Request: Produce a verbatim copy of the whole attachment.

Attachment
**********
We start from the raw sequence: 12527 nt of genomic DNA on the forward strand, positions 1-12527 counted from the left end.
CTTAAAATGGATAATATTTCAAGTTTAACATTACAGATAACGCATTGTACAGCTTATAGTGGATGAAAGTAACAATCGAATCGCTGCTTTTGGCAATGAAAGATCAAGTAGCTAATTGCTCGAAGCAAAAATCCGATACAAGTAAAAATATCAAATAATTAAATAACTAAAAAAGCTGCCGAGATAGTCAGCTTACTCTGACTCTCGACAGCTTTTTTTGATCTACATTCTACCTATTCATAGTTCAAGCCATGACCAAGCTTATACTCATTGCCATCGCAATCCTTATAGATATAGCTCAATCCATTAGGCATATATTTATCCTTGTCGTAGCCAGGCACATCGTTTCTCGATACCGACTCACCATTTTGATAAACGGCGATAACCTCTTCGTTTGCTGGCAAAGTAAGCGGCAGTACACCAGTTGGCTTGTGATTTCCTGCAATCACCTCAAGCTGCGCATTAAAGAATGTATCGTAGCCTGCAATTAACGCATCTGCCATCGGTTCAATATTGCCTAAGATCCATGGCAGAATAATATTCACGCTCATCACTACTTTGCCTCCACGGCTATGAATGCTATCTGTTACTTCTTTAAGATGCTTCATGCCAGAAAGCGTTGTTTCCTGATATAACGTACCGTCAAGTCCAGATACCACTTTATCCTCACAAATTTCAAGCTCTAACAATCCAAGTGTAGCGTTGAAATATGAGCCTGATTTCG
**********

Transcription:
We start from the raw sequence: 12527 nt of genomic DNA on the forward strand, positions 1-12527 counted from the left end.
CTTAAAATGGATAATATTTCAAGTTTAACATTACAGATAACGCATTGTACAGCTTATAGTGGATGAAAGTAACAATCGAATCGCTGCTTTTGGCAATGAAAGATCAAGTAGCTAATTGCTCGAAGCAAAAATCCGATACAAGTAAAAATATCAAATAATTAAATAACTAAAAAAGCTGCCGAGATAGTCAGCTTACTCTGACTCTCGACAGCTTTTTTTGATCTACATTCTACCTATTCATAGTTCAAGCCATGACCAAGCTTATACTCATTGCCATCGCAATCCTTATAGATATAGCTCAATCCATTAGGCATATATTTATCCTTGTCGTAGCCAGGCACATCGTTTCTCGATACCGACTCACCATTTTGATAAACGGCGATAACCTCTTCGTTTGCTGGCAAAGTAAGCGGCAGTACACCAGTTGGCTTGTGATTTCCTGCAATCACCTCAAGCTGCGCATTAAAGAATGTATCGTAGCCTGCAATTAACGCATCTGCCATCGGTTCAATATTGCCTAAGATCCATGGCAGAATAATATTCACGCTCATCACTACTTTGCCTCCACGGCTATGAATGCTATCTGTTACTTCTTTAAGATGCTTCATGCCAGAAAGCGTTGTTTCCTGATATAACGTACCGTCAAGTCCAGATACCACTTTATCCTCACAAATTTCAAGCTCTAACAATCCAAGTGTAGCGTTGAAATATGAGCCTGATTTCG